In 'Prey,' I Could Deal with Violent Aliens, but not the Gaslighting

When I booted up Prey for the first time, I chose to play as a woman Morgan Yu because if a game gives me a gender option, I prefer to play that way.

This is a companion discussion topic for the original entry at
1 Like

I feel like the first part of this already answer’s Carli’s question. I played as the male Morgan and a lot of the dynamic just immediately felt like how badly I was spoken to and treated by my own older brother throughout my life. In my own case there’s a ten year age gap between us, and I think that plays a huge role in the family dynamic that does go beyond the siblings’ genders or the “stereotypical” way an older brother treats someone. Growing up I’d see remnants of the same thing between my dad and much younger uncle all the time, my grandparents on their side died when they were relatively young and there was a similar age gap between them.

But I think we also have to look at Arkane’s source material, Total Recall was a big inspiration on the manipulation bits of the story - Bethesda even held screenings of Total Recall to promote the game with folks from Arkane speaking about how important it was to them - a flick about Arnold himself himself getting gaslit, set up, blamed, and manipulated over everything in the movie from start to finish. Neither version of Morgan is an imposing an physical presence like Arnold, but Prey has the same setup of a character who at first, seemingly has it all, their personal world is pretty much perfect until they realize how forces in society (and in the end themselves as well) are fooling them for their own ends. I can’t really appreciate the idea of restricting a story like to any one single gender and was really happy that Prey offered any option at all.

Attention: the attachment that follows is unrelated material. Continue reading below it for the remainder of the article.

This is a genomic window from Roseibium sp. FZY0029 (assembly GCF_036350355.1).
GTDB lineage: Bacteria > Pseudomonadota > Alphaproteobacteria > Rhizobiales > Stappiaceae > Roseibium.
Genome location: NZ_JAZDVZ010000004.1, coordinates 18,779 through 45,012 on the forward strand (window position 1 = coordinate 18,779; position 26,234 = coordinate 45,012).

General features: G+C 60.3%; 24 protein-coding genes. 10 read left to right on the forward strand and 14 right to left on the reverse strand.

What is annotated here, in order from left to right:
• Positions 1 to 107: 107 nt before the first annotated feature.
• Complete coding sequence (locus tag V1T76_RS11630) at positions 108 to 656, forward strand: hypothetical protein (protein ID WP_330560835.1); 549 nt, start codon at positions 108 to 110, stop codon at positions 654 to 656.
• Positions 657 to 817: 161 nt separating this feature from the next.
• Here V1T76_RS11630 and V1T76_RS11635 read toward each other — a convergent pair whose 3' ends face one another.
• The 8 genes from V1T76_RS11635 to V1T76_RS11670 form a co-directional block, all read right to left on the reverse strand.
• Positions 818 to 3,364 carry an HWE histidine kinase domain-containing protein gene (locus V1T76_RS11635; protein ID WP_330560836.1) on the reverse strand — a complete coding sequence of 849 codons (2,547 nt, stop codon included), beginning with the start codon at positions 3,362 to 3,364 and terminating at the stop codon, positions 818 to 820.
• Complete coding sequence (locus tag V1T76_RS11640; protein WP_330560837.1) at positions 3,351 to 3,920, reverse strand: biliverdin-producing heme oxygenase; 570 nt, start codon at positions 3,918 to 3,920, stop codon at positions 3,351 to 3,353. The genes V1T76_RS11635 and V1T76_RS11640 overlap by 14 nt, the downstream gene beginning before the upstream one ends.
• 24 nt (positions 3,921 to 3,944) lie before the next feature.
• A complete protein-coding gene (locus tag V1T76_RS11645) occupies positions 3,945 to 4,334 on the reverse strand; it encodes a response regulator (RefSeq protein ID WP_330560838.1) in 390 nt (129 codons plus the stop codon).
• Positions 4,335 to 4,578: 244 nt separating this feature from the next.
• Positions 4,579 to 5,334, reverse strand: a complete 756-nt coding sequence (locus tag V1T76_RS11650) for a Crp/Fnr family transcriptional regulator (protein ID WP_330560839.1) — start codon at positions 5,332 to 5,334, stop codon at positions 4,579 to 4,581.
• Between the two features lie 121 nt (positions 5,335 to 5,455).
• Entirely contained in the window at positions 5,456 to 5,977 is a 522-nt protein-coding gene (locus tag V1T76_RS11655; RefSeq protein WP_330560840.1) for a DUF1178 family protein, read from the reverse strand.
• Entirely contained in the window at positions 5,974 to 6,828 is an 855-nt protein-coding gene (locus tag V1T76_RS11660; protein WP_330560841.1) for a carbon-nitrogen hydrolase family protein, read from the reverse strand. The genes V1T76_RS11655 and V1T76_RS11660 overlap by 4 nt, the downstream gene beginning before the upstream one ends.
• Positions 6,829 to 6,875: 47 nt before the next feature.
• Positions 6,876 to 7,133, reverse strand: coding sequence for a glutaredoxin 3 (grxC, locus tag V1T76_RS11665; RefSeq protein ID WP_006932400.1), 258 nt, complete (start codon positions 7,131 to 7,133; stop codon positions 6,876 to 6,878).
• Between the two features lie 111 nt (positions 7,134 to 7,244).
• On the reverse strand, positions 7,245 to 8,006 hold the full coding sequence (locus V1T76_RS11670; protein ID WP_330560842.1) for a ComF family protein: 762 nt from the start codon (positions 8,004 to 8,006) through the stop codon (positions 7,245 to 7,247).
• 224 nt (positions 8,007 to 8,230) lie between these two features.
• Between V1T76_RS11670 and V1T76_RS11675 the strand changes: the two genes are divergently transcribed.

It feels a little like lip service to acknowledge that NB people are frequent targets of gaslighting tactics and then suggest that male Morgan shouldn’t have been in the game when there are certainly NB people (and other trans folks) who picked him because he was somehow closer to their identity.


I’d never heard of “gaslighting” before, but the term definitely describes behavior I’ve experienced and, admittedly, committed myself.